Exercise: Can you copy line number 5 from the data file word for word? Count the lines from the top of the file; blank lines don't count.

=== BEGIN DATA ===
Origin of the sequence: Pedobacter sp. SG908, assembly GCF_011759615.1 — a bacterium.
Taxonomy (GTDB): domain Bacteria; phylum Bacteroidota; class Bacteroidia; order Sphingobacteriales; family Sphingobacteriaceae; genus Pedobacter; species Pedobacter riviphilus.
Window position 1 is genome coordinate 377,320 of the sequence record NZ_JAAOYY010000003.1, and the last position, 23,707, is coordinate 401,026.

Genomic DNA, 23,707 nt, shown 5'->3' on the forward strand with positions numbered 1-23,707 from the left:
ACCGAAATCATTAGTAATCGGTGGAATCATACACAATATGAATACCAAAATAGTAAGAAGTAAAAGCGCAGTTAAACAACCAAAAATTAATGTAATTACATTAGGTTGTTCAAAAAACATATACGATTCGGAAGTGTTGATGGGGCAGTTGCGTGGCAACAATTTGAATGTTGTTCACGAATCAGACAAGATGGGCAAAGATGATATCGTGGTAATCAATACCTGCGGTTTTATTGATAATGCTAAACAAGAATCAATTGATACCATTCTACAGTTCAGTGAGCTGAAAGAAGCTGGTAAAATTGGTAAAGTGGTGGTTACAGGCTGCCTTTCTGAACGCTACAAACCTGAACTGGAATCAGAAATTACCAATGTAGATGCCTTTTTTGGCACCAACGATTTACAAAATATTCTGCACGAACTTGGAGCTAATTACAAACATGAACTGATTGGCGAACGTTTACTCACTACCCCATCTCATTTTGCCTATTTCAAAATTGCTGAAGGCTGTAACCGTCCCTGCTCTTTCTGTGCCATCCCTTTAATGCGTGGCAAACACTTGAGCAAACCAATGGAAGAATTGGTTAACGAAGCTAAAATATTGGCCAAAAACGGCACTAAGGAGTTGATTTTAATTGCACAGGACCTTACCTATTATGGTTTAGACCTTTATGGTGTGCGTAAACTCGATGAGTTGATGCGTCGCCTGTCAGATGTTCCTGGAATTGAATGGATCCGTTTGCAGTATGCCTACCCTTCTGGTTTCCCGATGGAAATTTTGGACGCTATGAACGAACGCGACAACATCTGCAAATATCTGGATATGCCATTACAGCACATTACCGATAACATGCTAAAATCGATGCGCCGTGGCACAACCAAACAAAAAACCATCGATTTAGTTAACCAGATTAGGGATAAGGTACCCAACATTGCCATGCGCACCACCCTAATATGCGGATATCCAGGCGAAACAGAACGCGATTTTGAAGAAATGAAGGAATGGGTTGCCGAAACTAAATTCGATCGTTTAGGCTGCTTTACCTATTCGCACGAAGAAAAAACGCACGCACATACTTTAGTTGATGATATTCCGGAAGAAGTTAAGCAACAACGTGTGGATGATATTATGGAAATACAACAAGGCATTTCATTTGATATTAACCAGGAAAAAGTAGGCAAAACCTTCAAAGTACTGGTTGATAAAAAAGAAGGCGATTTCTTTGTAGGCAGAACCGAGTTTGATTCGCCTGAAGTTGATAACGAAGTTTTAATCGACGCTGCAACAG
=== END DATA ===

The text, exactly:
ACCGAAATCATTAGTAATCGGTGGAATCATACACAATATGAATACCAAAATAGTAAGAAGTAAAAGCGCAGTTAAACAACCAAAAATTAATGTAATTACATTAGGTTGTTCAAAAAACATATACGATTCGGAAGTGTTGATGGGGCAGTTGCGTGGCAACAATTTGAATGTTGTTCACGAATCAGACAAGATGGGCAAAGATGATATCGTGGTAATCAATACCTGCGGTTTTATTGATAATGCTAAACAAGAATCAATTGATACCATTCTACAGTTCAGTGAGCTGAAAGAAGCTGGTAAAATTGGTAAAGTGGTGGTTACAGGCTGCCTTTCTGAACGCTACAAACCTGAACTGGAATCAGAAATTACCAATGTAGATGCCTTTTTTGGCACCAACGATTTACAAAATATTCTGCACGAACTTGGAGCTAATTACAAACATGAACTGATTGGCGAACGTTTACTCACTACCCCATCTCATTTTGCCTATTTCAAAATTGCTGAAGGCTGTAACCGTCCCTGCTCTTTCTGTGCCATCCCTTTAATGCGTGGCAAACACTTGAGCAAACCAATGGAAGAATTGGTTAACGAAGCTAAAATATTGGCCAAAAACGGCACTAAGGAGTTGATTTTAATTGCACAGGACCTTACCTATTATGGTTTAGACCTTTATGGTGTGCGTAAACTCGATGAGTTGATGCGTCGCCTGTCAGATGTTCCTGGAATTGAATGGATCCGTTTGCAGTATGCCTACCCTTCTGGTTTCCCGATGGAAATTTTGGACGCTATGAACGAACGCGACAACATCTGCAAATATCTGGATATGCCATTACAGCACATTACCGATAACATGCTAAAATCGATGCGCCGTGGCACAACCAAACAAAAAACCATCGATTTAGTTAACCAGATTAGGGATAAGGTACCCAACATTGCCATGCGCACCACCCTAATATGCGGATATCCAGGCGAAACAGAACGCGATTTTGAAGAAATGAAGGAATGGGTTGCCGAAACTAAATTCGATCGTTTAGGCTGCTTTACCTATTCGCACGAAGAAAAAACGCACGCACATACTTTAGTTGATGATATTCCGGAAGAAGTTAAGCAACAACGTGTGGATGATATTATGGAAATACAACAAGGCATTTCATTTGATATTAACCAGGAAAAAGTAGGCAAAACCTTCAAAGTACTGGTTGATAAAAAAGAAGGCGATTTCTTTGTAGGCAGAACCGAGTTTGATTCGCCTGAAGTTGATAACGAAGTTTTAATCGACGCTGCAACAG